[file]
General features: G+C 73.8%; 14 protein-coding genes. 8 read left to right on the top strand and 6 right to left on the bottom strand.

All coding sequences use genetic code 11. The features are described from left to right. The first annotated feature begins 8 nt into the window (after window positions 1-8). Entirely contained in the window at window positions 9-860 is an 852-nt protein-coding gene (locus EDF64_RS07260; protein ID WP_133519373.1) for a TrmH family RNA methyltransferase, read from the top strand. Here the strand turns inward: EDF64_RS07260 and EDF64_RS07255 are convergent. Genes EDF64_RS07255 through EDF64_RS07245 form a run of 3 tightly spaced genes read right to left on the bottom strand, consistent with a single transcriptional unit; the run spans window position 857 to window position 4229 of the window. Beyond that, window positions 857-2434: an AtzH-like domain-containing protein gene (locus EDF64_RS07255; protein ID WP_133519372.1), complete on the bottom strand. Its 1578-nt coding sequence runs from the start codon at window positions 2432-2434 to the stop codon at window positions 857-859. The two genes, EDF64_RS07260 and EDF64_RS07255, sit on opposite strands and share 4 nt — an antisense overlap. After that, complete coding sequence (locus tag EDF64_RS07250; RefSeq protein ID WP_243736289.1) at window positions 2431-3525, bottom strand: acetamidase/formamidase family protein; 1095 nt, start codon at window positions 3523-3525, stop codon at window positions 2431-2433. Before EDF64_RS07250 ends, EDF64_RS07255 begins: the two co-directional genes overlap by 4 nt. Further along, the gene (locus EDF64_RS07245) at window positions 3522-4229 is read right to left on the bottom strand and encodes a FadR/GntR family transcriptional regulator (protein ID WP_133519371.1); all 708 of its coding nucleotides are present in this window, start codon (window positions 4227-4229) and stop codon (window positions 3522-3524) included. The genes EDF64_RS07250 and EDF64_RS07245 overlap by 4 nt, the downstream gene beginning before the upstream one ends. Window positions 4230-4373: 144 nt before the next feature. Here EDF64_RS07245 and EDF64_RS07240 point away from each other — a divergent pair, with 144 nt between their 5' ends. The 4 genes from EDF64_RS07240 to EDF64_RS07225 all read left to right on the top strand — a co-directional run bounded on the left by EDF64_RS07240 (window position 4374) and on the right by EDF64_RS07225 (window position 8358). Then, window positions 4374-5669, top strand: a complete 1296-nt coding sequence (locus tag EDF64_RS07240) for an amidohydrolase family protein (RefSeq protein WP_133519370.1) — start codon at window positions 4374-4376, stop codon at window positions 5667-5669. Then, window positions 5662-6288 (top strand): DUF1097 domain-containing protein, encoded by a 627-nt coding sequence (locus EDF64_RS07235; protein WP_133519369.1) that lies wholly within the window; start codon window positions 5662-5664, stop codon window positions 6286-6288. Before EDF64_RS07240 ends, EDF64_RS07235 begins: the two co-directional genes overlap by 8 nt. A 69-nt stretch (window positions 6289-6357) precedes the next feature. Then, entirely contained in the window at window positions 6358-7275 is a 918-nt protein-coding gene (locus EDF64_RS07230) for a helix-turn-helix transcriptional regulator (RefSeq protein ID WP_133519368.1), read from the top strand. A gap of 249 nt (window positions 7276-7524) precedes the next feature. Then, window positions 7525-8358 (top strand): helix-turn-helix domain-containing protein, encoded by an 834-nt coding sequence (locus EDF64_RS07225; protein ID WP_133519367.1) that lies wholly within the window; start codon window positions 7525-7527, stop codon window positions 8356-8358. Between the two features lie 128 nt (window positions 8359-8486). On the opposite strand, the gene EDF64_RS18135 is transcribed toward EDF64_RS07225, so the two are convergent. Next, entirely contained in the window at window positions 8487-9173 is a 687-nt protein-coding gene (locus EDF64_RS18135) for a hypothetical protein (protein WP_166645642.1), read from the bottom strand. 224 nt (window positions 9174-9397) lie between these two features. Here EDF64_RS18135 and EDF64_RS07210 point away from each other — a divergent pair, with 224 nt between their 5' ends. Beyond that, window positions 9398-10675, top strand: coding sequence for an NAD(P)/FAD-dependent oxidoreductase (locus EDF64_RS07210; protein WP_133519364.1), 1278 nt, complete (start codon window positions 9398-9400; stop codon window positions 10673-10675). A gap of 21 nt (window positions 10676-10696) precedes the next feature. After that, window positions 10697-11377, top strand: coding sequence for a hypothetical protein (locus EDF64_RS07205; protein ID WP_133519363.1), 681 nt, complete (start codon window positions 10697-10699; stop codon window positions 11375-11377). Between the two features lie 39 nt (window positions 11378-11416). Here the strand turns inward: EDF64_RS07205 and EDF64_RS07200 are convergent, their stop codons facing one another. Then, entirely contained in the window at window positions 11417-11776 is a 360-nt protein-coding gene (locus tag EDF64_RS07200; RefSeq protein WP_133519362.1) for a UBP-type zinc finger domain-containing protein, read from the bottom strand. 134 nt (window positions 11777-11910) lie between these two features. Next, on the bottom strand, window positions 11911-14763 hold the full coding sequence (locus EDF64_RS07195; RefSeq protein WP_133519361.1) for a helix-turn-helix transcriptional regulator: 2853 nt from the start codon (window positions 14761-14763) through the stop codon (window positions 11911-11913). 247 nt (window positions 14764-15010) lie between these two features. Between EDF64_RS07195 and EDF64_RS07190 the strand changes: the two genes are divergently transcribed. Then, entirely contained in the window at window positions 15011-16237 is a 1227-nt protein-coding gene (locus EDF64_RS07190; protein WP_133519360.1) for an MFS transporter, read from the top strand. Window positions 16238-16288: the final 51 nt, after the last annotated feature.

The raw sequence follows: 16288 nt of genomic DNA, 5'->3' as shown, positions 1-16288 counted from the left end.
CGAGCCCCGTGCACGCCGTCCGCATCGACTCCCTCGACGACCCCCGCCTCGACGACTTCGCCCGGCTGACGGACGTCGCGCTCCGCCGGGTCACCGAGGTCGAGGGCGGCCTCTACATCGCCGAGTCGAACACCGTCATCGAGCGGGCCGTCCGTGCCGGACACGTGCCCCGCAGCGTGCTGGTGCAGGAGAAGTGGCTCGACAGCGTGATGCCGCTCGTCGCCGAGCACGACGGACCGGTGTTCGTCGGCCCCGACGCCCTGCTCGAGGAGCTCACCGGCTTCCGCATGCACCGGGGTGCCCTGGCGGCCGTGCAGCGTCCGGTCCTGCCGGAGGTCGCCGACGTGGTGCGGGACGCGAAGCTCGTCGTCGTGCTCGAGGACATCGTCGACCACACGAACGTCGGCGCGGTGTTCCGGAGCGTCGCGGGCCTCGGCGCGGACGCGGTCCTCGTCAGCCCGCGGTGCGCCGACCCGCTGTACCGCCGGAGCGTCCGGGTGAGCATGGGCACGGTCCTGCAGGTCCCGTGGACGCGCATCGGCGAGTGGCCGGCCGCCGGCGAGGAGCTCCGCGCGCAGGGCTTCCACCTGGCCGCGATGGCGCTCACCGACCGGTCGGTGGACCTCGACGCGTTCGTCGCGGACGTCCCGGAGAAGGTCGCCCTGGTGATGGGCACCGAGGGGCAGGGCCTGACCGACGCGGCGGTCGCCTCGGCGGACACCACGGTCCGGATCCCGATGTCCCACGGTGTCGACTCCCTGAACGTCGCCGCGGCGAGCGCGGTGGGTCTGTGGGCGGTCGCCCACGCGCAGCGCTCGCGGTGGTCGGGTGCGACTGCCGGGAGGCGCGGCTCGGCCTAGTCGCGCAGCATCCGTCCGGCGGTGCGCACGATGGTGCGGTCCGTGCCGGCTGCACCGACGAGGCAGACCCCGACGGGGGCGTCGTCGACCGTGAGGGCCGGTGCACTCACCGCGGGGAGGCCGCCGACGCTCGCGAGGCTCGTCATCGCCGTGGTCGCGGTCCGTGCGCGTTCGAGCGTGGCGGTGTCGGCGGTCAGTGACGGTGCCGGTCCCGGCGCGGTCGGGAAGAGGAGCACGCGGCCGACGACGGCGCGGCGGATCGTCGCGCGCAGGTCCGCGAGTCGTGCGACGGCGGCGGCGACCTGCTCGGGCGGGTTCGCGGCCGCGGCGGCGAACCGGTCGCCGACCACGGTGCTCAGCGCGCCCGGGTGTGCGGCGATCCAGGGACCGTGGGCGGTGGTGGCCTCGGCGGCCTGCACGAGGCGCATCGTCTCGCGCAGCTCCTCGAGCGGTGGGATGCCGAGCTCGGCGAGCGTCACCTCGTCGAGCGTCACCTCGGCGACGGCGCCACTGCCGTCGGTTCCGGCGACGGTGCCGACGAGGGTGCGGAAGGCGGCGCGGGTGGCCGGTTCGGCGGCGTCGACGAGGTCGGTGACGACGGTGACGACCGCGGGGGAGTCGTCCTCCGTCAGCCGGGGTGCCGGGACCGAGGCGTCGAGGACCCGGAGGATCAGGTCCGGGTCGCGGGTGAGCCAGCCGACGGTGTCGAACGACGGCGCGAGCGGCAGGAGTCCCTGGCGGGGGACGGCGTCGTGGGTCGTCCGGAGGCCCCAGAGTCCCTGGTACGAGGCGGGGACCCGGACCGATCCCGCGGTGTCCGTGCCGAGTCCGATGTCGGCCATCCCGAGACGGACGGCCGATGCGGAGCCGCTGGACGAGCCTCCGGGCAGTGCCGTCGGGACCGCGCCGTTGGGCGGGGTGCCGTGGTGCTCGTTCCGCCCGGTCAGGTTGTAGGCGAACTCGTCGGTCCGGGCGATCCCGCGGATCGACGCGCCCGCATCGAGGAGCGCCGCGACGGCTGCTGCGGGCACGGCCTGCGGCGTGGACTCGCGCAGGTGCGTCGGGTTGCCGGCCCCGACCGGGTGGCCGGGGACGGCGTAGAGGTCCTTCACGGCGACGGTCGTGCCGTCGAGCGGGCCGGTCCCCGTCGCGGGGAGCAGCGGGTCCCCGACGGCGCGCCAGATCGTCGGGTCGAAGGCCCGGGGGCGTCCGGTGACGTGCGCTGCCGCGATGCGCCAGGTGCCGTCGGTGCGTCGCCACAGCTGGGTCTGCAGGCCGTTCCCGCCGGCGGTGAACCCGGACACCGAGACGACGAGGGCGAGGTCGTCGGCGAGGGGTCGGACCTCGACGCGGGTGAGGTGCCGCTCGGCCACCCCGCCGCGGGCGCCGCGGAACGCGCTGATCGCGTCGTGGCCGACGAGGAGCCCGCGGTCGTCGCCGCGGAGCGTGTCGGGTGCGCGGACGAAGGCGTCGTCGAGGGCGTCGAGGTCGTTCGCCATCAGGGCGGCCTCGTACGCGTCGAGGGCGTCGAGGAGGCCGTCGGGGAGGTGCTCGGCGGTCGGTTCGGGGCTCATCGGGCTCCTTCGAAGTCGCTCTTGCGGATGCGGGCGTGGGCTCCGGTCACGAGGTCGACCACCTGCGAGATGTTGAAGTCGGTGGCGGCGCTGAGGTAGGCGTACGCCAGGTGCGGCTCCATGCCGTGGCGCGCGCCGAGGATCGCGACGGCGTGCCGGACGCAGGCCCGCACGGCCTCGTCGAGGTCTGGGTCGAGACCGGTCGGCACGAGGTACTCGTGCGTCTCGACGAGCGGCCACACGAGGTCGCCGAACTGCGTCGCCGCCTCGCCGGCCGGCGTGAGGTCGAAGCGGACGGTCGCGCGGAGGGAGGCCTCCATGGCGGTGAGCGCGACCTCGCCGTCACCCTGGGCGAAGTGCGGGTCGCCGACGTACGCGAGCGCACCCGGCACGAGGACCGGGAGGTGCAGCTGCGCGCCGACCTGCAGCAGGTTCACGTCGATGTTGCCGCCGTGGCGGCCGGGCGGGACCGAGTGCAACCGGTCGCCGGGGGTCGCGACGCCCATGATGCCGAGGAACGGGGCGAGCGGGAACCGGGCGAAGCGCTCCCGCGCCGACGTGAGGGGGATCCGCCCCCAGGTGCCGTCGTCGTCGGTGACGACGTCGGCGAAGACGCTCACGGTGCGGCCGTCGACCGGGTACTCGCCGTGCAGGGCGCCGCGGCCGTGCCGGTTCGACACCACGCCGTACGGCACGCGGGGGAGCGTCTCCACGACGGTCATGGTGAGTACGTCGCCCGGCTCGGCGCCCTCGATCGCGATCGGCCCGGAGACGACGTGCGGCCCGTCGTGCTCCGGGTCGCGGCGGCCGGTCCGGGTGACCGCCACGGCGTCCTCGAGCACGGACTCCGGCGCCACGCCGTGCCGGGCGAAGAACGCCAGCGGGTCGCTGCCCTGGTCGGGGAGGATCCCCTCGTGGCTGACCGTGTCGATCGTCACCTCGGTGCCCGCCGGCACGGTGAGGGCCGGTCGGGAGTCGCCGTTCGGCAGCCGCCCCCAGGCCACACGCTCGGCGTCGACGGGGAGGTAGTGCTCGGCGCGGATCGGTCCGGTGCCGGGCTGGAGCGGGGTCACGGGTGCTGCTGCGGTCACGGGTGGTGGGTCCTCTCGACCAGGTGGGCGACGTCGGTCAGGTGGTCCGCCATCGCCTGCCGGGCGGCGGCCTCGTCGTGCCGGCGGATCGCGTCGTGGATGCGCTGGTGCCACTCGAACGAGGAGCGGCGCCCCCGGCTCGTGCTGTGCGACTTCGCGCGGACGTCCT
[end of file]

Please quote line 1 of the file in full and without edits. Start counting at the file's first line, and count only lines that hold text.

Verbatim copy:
General features: G+C 73.8%; 14 protein-coding genes. 8 read left to right on the top strand and 6 right to left on the bottom strand.